Falling in Love 11

Nettles are often seen with irritation or distaste because they sting – roses of course have sharp thorns! Nettles however are an excellent food source for various insects, especially for caterpillars. Red admiral, peacock, small tortoiseshell and comma caterpillars are all fans of nettles. Young nettles are popular with aphids and therefore with ladybirds too. Nettles can be a key plant in wild life friendly gardens. 

Nettles are also good for humans to eat, especially when the  leaves are young and tender, and are a good source of vitamins A, C and D as well as minerals such as calcium, magnesium and iron. 

The world around us is full of curious, beautiful and amazing things. As small children our curiosity and our amazement knew no bounds. Every day would produce novelties- things to see, things to chew or eat, things to grab and hold, things to poke and explore.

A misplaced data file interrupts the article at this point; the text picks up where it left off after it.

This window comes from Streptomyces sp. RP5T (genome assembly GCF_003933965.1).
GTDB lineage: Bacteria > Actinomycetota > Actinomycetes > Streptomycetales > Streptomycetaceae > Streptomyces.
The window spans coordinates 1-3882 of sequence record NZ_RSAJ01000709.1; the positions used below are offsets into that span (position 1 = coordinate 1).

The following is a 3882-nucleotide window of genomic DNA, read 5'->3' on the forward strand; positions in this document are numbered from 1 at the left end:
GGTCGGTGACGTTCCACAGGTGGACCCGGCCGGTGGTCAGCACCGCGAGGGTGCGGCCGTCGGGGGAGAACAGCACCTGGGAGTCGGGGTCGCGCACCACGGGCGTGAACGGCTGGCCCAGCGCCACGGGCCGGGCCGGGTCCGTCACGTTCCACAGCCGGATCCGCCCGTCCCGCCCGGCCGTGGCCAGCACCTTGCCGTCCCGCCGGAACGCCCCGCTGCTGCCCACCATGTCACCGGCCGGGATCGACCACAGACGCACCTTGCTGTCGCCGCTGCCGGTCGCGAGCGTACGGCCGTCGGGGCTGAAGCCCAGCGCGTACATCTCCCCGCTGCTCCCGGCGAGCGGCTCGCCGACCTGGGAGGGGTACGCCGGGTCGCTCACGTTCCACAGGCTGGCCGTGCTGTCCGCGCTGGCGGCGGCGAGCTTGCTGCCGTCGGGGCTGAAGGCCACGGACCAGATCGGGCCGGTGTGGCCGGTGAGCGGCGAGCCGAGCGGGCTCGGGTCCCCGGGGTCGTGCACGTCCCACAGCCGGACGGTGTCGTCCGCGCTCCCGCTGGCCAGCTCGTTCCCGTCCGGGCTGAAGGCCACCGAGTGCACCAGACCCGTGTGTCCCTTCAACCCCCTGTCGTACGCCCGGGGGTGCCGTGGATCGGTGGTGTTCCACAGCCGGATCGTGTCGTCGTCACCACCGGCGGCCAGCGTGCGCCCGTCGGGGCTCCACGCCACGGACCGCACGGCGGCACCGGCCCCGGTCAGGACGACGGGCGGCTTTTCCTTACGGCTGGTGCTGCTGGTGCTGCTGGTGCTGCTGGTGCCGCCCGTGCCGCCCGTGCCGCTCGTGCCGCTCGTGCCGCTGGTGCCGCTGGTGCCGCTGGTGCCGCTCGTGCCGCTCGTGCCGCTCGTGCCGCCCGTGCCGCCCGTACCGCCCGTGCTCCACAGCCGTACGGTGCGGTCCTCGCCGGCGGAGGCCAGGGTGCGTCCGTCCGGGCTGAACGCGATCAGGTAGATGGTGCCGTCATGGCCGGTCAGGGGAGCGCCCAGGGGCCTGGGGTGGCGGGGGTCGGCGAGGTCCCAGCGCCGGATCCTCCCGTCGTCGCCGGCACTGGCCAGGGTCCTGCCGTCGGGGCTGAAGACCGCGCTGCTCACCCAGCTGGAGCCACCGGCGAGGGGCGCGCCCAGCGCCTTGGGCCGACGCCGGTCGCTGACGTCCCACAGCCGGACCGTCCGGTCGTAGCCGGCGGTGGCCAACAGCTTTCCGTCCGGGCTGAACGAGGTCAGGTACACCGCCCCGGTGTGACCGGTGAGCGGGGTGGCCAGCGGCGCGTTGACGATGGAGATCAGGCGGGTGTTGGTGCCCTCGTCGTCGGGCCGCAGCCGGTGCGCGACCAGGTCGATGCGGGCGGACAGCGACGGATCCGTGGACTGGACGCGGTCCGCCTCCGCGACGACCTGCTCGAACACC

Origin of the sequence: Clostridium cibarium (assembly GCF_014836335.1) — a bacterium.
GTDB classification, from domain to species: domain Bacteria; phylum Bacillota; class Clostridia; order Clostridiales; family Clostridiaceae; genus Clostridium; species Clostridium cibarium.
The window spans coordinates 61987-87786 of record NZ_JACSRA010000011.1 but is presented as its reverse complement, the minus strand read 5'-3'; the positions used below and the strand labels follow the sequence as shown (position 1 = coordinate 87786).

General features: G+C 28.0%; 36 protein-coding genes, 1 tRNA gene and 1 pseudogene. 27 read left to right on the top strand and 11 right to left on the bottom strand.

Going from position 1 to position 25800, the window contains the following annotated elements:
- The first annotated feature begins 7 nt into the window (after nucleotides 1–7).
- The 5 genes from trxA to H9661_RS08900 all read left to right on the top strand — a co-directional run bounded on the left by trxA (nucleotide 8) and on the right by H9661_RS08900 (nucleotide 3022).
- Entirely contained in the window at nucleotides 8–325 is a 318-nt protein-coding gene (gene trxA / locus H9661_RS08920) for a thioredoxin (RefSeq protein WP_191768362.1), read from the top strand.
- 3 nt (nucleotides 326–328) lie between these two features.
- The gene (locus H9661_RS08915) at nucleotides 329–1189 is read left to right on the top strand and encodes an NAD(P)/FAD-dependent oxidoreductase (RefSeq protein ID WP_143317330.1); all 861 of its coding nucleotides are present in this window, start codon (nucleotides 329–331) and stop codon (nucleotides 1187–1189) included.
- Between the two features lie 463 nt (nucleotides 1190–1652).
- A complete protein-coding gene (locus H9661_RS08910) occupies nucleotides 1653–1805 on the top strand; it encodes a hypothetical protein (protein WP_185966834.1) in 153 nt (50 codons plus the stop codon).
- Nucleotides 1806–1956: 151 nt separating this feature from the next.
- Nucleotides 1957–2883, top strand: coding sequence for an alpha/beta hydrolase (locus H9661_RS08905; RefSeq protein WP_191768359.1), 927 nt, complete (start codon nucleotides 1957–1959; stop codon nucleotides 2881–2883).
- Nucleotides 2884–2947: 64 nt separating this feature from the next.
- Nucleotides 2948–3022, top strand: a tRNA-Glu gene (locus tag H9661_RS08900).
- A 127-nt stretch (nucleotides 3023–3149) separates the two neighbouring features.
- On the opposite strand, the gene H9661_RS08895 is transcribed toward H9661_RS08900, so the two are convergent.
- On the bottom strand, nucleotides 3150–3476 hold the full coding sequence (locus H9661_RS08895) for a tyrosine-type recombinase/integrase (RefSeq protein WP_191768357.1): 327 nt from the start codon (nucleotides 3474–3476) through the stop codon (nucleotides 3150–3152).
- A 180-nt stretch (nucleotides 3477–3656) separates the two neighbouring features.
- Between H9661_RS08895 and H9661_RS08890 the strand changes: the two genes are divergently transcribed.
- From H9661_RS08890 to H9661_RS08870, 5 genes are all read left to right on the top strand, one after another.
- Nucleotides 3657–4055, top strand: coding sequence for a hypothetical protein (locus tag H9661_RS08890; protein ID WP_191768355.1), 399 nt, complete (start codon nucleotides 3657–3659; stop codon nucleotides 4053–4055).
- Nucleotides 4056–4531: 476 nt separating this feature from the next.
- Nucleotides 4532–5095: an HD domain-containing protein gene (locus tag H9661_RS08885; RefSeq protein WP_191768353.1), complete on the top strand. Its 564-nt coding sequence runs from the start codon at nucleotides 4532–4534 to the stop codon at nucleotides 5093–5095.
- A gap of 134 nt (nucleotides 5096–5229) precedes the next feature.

As we have grow older we have often lost that sense of wonder. Things that were new have become mundane. In the rush to be busy, small things flop below the radar. Decorum dictates that we shouldn’t prod or lick things and, unless we’re wine tasters, swirling stuff around our mouth and spitting are frowned upon. Stopping suddenly just to look is discouraged – it interrupts the flow of traffic. Daily routines take over. 

And our love for the world wains and falters. 

The season of creation-tide runs from 1st September till 4th October, the Feast of St Francis. Let’s fall in love again with creation. 

Author: Judith Russenberger

Environmentalist and theologian, with husband and three grown up children plus one cat, living in London SW14. I enjoy running and drinking coffee - ideally with a friend or a book.

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